At some point, it is inevitable that someone will ask me why I left my position as a pastor to become a full time chef (taking a 66% pay cut in the process).
It is often the when current ministry comes up that people ask — such as when I preach at a local church, officiate a wedding, etc.
The most recent question came from one of my supervisors at work just this week.
Each time I am asked I have to decide how I will answer the question. I can avoid it (“it was just time” or “it’s complicated”), give some kind of generic answer (“burn out”), blame the church (“they were jerks”), or be honest about what happened.
Depending on the person, I tend towards either avoidance/generic answer or just being totally open. If I don’t know the person well, I am likely to go with the avoidance/generic answer — in some ways it is nobody’s business. But when I know the person pretty well (as in this case), I find more and more I am simply going with the honest explanation. So I say something like, “I slept with someone I wasn’t supposed to. A friend who was a member of the congregation. That is a no-no in the church world. Oh yeah, and it was with a guy — so that is a double no-no…. and so here I am.”
There is risk in that approach, but I am finding that simply being honest about who I am is really the best approach.
The risk is both in the confession (“I was involved in a sexual scandal which was my fault”) and the acknowledgment that I am gay. We still live in a world where homophobia and bias against LGBT folks is not limited to the church. Homophobia and discrimination are real. And in the uber-macho environment of the commercial kitchen, this is still very true.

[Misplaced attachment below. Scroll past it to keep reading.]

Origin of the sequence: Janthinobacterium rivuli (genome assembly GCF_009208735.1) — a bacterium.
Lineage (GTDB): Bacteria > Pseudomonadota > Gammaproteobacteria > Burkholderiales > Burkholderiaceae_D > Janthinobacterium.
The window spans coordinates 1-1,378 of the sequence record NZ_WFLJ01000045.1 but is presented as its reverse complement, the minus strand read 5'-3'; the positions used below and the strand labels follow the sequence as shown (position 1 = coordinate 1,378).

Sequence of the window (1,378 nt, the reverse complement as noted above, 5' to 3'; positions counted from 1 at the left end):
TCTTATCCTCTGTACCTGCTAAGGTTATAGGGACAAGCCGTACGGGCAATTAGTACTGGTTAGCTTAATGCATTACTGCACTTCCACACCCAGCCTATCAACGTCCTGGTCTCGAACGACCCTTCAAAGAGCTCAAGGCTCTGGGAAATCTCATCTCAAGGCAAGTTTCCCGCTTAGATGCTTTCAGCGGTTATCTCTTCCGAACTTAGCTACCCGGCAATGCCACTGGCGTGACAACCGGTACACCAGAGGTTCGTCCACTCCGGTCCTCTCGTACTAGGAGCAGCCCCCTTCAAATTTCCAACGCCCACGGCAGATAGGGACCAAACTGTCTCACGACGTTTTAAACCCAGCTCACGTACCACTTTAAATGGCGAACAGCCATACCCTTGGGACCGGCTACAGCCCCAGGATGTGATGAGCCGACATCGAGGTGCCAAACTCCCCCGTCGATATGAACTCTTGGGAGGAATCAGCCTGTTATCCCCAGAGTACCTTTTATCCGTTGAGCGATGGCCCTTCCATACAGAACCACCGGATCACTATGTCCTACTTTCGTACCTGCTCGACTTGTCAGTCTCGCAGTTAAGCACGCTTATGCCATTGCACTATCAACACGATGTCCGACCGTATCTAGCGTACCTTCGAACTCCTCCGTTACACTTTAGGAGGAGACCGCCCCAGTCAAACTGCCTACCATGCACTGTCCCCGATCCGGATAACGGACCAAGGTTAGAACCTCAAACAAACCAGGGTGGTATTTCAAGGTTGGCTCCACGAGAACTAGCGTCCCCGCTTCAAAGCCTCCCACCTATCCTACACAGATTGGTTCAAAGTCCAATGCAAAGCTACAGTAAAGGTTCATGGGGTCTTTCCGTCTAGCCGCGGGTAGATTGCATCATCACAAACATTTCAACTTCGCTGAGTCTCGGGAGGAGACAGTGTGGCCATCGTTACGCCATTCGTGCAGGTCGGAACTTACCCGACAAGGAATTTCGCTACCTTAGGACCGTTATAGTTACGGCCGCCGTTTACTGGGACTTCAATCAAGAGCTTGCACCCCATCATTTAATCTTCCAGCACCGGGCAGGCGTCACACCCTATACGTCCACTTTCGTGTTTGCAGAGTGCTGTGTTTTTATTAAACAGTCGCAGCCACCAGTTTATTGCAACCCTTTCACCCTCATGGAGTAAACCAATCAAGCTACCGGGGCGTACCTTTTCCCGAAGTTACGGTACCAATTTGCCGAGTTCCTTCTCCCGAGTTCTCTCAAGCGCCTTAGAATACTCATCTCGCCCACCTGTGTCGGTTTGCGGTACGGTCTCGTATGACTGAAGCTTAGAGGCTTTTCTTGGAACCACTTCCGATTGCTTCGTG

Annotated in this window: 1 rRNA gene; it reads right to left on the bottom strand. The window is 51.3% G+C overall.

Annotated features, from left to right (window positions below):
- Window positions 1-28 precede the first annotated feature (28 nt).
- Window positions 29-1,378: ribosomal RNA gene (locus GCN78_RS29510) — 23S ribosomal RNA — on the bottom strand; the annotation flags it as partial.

But I have no interest in pretending to be something I am not. I don’t where it on my sleeve or advertise it — again, my sexual orientation is pretty much no one’s business — but I also am not ashamed of it or feel I need to hide it.
Almost always the response is one of grace and gratefulness that I trusted them enough to tell them the truth.
That was the case here. And it was a nice moment of grace. And I think it probably made our friendship closer. Personal revelation tends to do that.
And it continually astonishes me how much more grace I experience outside the church, than inside it.
But I will take grace wherever I can find it these days.